Atrial remodelling

Over time, untreated atrial fibrillation (AF) leads to structural remodelling of the atria that can break the electrical connection between muscle bundles. This produces local changes in conduction that favour re-entry circuits and maintain AF. Some structural remodelling is irreversible, underscoring the importance of early detection and treatment.5

For instance, increased left atrial pressure and size can disorganise connective tissue and cause interstitial fibrosis. These changes can slow atrial conduction, increase local electrical abnormalities and result in conduction block. Furthermore, congestive heart failure (CHF) and AF can activate the renin-angiotensin-aldosterone system (RAAS), which contributes to inflammation and fibrosis. This also results in remodelling. Age-related fibrosis could also contribute to AF onset and maintenance.6 Structural remodelling can develop rapidly. In experimental models, structural remodelling can occur after a week of sustained rapid pacing, for example.21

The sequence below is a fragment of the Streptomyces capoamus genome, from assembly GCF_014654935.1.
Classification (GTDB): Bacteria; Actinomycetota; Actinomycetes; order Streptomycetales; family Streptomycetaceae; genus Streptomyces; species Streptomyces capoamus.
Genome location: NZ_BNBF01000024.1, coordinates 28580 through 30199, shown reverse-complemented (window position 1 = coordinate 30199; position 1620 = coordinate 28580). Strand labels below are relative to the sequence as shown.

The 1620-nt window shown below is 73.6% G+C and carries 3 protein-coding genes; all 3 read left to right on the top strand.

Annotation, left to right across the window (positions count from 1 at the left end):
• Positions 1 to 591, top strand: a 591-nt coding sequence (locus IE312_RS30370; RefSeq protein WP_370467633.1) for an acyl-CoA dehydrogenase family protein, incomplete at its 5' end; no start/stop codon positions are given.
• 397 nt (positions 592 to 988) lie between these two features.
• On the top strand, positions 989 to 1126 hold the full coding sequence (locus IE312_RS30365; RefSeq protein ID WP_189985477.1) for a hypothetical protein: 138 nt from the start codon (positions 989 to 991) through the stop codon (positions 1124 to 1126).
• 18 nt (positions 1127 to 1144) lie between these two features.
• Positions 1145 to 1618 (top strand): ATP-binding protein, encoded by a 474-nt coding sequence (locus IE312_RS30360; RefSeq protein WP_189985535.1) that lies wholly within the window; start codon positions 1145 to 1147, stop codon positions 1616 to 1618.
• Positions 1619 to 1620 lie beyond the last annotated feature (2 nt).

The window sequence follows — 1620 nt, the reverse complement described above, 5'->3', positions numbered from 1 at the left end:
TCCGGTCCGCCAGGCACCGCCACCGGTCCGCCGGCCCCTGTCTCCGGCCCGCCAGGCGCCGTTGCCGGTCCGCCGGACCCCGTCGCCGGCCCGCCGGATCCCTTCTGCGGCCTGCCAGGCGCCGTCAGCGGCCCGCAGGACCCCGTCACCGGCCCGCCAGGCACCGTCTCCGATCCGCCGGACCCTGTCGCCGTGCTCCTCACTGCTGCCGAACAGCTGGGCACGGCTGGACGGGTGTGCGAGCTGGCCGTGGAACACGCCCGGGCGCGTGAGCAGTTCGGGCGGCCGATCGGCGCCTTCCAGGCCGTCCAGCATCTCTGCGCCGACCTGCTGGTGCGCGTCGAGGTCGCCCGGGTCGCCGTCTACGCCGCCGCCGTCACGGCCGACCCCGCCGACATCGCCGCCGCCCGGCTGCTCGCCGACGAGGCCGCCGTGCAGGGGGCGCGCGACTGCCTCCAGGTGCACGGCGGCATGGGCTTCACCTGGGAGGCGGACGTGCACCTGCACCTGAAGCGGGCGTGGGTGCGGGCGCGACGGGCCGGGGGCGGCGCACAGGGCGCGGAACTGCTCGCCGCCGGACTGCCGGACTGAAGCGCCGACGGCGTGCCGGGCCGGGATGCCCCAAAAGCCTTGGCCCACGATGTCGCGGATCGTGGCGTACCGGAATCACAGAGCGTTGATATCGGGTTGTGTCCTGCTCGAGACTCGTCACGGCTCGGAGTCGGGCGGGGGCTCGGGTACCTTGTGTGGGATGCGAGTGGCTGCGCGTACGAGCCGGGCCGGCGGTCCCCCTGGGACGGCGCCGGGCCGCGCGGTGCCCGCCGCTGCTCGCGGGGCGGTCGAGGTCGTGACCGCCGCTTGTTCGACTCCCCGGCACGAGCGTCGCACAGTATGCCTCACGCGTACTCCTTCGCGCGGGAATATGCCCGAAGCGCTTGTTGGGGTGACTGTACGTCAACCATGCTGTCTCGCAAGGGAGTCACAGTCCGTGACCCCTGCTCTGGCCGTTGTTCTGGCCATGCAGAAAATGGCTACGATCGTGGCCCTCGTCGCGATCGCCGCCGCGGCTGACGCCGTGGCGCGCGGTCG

Read about abnormal calcium flux in the next section


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